Does marketing talk need a refresh?
Marketing talk needs a refresh
What exactly makes you different?
Here is a sample of what marketing businesses say about themselves and their services.
“Innovative” (Innovative, as in you came up with the iPod sort of innovative? Ah, not that kind of innovative)
“Expert team” (Well, they are not going to say “we’re an agency stuffed full of dummies, amateurs, and mediocre types”)
“Creative” (Another single word, non-description. Who would claim to be anything other than creative?)
“Unique, fresh, original…” (Fresh is fine. No-one is unique or original, we all have influences)
“We help our customers stand out from the competition and gain new business through creative thinking and design” (Hey, hang on a minute, all the other agencies are saying that!)
“Our work is driven by creativity” (Code for: Don’t trust the other guys, they are just in it for the money. And…between us…they just copy ideas)
“We pride ourselves on approaching marketing differently…” (Hang on…just checked…we’ll add you to the growing list of agencies making that claim! We’re all doing it differently)
“We deliver outstanding results on time!” (Bet you serve up some stuff that’s decidedly average, and a tad late on occasion too)
Do any of the words and phrases listed below tip you towards choosing them?
I haven’t made up any of these stock phrases. They were captured in real time, from real life companies.
And I left out the ever present, and particularly jaded adjective, “passionate”.
If you (the customer) are looking for help with your marketing, all that these phrases do is generate copious amounts of verbal fog. They are opaque, vague, an accumulation of characters to skim read and largely ignore.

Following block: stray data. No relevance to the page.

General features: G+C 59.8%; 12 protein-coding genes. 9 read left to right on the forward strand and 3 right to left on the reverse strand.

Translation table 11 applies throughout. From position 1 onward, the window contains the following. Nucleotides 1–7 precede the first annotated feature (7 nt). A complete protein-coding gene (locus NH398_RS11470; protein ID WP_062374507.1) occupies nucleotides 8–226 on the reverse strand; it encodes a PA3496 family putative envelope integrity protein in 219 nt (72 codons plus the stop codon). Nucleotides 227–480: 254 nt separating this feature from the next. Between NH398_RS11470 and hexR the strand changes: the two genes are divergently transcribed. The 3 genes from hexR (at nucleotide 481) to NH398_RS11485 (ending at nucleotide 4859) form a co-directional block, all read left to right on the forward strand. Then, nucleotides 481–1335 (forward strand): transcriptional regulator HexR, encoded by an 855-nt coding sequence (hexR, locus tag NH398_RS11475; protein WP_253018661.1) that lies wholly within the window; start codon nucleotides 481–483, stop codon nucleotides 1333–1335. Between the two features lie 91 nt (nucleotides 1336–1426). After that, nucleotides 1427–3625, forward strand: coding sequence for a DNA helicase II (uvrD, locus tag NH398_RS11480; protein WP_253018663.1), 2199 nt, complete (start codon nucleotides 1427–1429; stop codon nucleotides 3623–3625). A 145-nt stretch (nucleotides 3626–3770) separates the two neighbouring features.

Sameness doesn’t stand out
If every marketer you come across is an “expert” on social media, or a “guru” who can expand your online presence exponentially, how can you tell which one you should be choosing?
A further thing to notice from the not-made-up-phrases is their disappointing sameness. If an agency is innovative, creative, and different, why do they all sound the same? Not exactly a good start. Not exactly helpful. Not really doing what it claims to do on the tin.
Of course, marketing companies don’t have a monopoly on the use of clichés begging for retirement, as anyone who has encountered the overworked phrases “our customer service makes us different” or “a family run business” knows all too well.
Stale sales rhetoric
All of the not-made-up-phrases listed above are a species of rhetoric, marketing and sales rhetoric, to be precise. Now, I love a good rhetorical flourish as much as the next writer, but rhetoric, far from being a great accoutrement, can easily become empty and meaningless.
It is something of an irony that far too much sales and marketing language simply doesn’t stand out at all. None of this inspires confidence.
If you were a baker you wouldn’t serve stale bread. Why would you serve up stale language?
What makes you different?
Most businesses in this sector wax and wane, oscillating between work that is remarkable, thoughtful, compelling, and energetic, to work that is, in all honesty, middling, passable, and just plain “good”.
It’s time to look again at the language we use about ourselves. But an even better approach would be to showcase the language we put into the mouths of others.
There is a principle that offers a more objective standard.
It is: “Show, don’t tell”.
Don’t tell people that you are creative. Let them look at your work and tell you that it is creative.
Don’t tell people that you are innovative. If you are innovative, they will tell you.
If you really do things differently, others will notice.
Your portfolio makes you blend in or stand out, not what you claim for yourself.
Show, don’t tell.
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